How Do I Know if I or a Loved One Is Suffering From Depression?

How Do I Know if I or a Loved One Is Suffering From Depression?

Depression is a mood disorder that adversely affects how individuals think, feel and act. It is a common condition that has affected many worldwide and is estimated that about 5% of adults suffer from depression. Depression can also affect young children and teenagers as they juggle various types of pressures and expectations, studies and other issues.

Individuals with depression persistently feel down or sad or have lost interest in daily activities, even those that they once enjoyed. This can create various emotional and physical problems, which in turn, can have a significant negative impact on these individuals’ daily functioning and quality of life.

Types of Depression

There are different types of depression, which include:

  • Major Depressive Disorder (MDD) or commonly referred to as a clinical depression. This is considered a more serious form of depression and individuals diagnosed with MDD experience specific symptoms that last for more than 2 weeks.
  • Persistent Depressive Disorder (PDD). This is a chronic form of depression in which the individual experiences specific symptoms for at least 2 years.
  • Bipolar Disorder. This form of depression is marked by periods of abnormally elevated mood (mania).
  • Seasonal Affective Disorder (SAD) or major depressive disorder that is seasonal. This could result from changes to the body’s natural daily rhythms or the sensitivity of the eyes to light.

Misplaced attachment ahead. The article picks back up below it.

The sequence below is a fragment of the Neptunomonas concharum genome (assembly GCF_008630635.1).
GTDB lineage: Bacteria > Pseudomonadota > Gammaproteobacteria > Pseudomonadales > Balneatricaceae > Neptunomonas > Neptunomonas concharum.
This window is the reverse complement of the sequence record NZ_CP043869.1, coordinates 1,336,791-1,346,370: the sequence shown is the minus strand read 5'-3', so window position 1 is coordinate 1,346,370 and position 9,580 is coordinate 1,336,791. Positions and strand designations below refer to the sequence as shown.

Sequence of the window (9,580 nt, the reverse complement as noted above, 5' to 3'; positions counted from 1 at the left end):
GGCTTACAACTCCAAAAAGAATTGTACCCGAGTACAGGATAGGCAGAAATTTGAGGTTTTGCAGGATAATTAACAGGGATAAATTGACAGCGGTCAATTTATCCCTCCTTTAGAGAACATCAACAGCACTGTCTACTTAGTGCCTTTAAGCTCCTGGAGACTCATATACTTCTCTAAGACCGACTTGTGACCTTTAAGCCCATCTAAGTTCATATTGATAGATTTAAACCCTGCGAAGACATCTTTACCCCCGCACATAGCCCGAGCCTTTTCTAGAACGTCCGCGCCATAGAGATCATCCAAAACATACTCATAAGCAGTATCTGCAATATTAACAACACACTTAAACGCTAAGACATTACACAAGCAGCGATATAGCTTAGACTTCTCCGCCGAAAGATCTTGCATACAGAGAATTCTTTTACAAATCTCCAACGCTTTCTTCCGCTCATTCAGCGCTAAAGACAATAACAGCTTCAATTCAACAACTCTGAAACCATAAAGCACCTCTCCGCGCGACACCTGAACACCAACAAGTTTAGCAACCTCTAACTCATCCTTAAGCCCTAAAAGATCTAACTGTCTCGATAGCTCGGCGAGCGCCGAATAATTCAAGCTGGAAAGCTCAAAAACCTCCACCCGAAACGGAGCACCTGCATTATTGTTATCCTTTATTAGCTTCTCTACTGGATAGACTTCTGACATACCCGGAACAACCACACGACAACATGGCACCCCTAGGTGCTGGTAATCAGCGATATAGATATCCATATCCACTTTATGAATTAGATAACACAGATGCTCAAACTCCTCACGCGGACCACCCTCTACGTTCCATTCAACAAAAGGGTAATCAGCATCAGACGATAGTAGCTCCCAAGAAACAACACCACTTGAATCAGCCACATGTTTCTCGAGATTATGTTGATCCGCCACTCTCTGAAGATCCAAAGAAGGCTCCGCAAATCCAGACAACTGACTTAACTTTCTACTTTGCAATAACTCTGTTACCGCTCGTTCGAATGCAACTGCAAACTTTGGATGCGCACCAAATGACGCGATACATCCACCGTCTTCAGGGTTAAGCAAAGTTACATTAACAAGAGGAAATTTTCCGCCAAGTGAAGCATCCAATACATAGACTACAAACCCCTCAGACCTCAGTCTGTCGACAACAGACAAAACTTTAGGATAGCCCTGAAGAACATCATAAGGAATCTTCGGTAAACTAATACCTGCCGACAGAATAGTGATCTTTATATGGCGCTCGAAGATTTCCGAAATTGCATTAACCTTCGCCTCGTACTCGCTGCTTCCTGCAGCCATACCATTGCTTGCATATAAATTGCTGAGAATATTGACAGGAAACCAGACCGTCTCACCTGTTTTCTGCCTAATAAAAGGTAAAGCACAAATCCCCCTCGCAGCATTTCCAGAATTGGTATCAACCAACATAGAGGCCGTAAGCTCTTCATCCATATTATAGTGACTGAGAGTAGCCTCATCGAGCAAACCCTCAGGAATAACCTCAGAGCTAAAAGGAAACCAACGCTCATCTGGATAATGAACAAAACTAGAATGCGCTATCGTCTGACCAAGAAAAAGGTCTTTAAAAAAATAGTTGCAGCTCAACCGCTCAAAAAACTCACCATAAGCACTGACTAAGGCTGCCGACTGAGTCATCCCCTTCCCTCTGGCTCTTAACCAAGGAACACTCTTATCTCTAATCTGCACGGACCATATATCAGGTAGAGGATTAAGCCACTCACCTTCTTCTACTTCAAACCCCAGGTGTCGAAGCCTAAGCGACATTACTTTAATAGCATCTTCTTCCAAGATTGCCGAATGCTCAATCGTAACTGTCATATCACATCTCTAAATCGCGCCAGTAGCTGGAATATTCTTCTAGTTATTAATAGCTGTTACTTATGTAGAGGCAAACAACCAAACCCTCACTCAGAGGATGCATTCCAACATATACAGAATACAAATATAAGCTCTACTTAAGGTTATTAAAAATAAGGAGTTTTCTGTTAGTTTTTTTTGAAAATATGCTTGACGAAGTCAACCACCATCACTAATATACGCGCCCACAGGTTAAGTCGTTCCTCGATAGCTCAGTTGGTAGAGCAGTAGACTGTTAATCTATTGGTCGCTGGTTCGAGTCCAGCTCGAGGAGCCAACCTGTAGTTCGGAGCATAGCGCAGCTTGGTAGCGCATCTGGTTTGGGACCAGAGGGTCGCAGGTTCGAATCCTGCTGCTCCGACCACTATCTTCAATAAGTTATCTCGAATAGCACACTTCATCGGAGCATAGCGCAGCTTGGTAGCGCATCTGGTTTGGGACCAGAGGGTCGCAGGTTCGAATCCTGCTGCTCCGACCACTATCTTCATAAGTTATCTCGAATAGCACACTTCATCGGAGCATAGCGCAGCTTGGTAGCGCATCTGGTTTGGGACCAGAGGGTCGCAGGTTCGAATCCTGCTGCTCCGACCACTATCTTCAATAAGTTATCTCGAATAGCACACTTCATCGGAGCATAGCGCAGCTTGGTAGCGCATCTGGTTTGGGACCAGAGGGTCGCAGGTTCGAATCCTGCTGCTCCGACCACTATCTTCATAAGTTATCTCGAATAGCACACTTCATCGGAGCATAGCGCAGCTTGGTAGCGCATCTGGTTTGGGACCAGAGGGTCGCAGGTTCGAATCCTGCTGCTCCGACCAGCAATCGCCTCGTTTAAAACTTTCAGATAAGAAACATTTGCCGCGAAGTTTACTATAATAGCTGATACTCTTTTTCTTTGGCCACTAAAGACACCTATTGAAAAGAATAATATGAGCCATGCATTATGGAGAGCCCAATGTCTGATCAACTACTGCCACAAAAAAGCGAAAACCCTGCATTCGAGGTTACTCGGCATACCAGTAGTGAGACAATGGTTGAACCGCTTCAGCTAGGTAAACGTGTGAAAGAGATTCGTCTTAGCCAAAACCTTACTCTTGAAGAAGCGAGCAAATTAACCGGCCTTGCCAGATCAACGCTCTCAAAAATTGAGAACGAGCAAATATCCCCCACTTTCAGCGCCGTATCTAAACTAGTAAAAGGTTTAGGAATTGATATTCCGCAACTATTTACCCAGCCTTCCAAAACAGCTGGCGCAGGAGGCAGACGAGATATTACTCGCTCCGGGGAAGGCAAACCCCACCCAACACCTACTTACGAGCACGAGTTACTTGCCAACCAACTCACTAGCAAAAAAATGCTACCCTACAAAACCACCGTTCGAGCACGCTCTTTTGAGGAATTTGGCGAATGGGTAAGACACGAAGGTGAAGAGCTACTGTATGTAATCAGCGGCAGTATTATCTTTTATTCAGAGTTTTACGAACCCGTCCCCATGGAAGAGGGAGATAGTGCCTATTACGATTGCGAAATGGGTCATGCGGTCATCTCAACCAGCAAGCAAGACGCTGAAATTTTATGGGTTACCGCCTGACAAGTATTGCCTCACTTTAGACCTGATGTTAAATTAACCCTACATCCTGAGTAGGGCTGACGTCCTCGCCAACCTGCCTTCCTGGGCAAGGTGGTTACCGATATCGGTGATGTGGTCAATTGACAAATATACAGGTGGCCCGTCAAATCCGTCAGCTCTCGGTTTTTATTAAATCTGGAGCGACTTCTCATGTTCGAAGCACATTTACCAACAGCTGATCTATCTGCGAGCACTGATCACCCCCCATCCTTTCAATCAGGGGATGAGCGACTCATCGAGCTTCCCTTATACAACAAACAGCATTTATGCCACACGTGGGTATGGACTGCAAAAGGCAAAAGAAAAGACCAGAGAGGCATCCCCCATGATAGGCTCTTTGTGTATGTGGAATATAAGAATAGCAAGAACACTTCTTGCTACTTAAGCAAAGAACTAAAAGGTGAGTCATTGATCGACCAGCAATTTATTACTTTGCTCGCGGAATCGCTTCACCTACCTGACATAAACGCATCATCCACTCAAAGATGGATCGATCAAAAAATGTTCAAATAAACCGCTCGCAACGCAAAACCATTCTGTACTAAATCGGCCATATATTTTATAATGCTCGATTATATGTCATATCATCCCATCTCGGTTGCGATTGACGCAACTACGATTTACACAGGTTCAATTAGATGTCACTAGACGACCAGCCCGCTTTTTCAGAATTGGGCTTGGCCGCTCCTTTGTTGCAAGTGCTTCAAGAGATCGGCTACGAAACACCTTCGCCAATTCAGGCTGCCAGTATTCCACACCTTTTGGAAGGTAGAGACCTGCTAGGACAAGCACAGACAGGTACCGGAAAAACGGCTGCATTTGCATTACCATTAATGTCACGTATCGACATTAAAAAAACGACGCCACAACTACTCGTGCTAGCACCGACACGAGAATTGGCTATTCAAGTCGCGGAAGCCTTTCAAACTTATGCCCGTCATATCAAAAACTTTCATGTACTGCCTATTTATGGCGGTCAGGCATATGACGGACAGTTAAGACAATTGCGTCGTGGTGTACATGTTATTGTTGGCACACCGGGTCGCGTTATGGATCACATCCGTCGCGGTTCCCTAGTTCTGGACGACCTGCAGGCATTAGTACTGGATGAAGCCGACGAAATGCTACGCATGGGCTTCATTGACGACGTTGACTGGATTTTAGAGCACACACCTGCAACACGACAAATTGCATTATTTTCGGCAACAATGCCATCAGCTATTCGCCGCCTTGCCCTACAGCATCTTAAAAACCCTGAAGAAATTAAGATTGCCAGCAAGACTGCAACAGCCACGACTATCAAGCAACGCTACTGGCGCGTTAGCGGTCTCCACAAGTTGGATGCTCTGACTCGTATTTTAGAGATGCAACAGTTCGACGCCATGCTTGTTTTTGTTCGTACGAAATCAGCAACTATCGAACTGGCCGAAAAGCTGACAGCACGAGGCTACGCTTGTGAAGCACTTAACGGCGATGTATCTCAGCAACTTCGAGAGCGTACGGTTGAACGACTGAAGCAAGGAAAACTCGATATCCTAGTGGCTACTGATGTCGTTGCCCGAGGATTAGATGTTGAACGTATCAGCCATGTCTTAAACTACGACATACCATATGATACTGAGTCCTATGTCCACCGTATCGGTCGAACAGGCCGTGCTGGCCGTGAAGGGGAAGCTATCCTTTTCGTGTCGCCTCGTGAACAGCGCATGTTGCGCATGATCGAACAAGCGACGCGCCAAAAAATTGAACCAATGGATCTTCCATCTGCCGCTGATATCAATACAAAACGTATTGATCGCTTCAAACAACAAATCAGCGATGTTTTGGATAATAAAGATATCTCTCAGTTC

• Postpartum Depression (PPD). PDD can occur at the beginning of pregnancy, during pregnancy or in the first 12 months after childbirth.
  • Premenstrual Dysphoric Disorder (PMDD). Individuals with PMDD experience more severe symptoms of premenstrual syndrome (PMS), especially those related to mood.

Causes of Depression

It is not known what causes depression exactly, but many possible factors, or a combination of these factors, could trigger depression. They are:

  • Traumatic events, such as abuse
  • Financial woes
  • Chronic illnesses or conditions
  • Changes in life events, e.g. unemployment, divorce
  • Lack of support
  • Genetics, e.g. history of depression in the family
  • Low self-esteem
  • Stress at work
  • Relationship issues, e.g. marital discord, conflicts with family or friends, etc.
  • Emotional neglect
  • Death or Loss
  • Side effects of certain medications
  • Different brain structures. The brains of individuals with depression may be physically different from others
  • Brain chemicals imbalance. Excessive or insufficient chemicals in the brain may be another cause. These chemicals, also known as neurotransmitters, help facilitate communication among the nerve cells
  • Hormonal changes. Fluctuating hormonal levels, due to pregnancy, menopause, etc., could lead to depression
  • Learned and continued patterns of negative thinking

Symptoms of Depression

Symptoms can vary and they range from mild to severe, depending on the type of depression. Some warning signs and symptoms of depression could include:


  • Sadness
  • Frustration or anger
  • Hopelessness
  • Irritability or Annoyance
  • Loss of interest or pleasure in activities
  • Low self-esteem
  • Feelings of worthlessness or guilt
  • Extreme sensitivity to rejection or failure and the need for excessive reassurance
  • Recurring self-harm thoughts

    Physical and Behavioural

  • Tiredness and loss of energy
  • Insomnia or sleeping too much
  • Changes in appetite — decreased appetite and weight loss or increased cravings and weight gain
  • Increased intake of alcohol or drugs (substance abuse)
  • Agitation or restlessness
  • Persistent unexplained body aches and headaches
  • Social isolation
  • Less attention paid to personal hygiene or appearance
  • Sudden and frequent outbursts of anger
  • Difficulty with thinking, concentrating, making decisions or remembering things

Depression in Children and Teenagers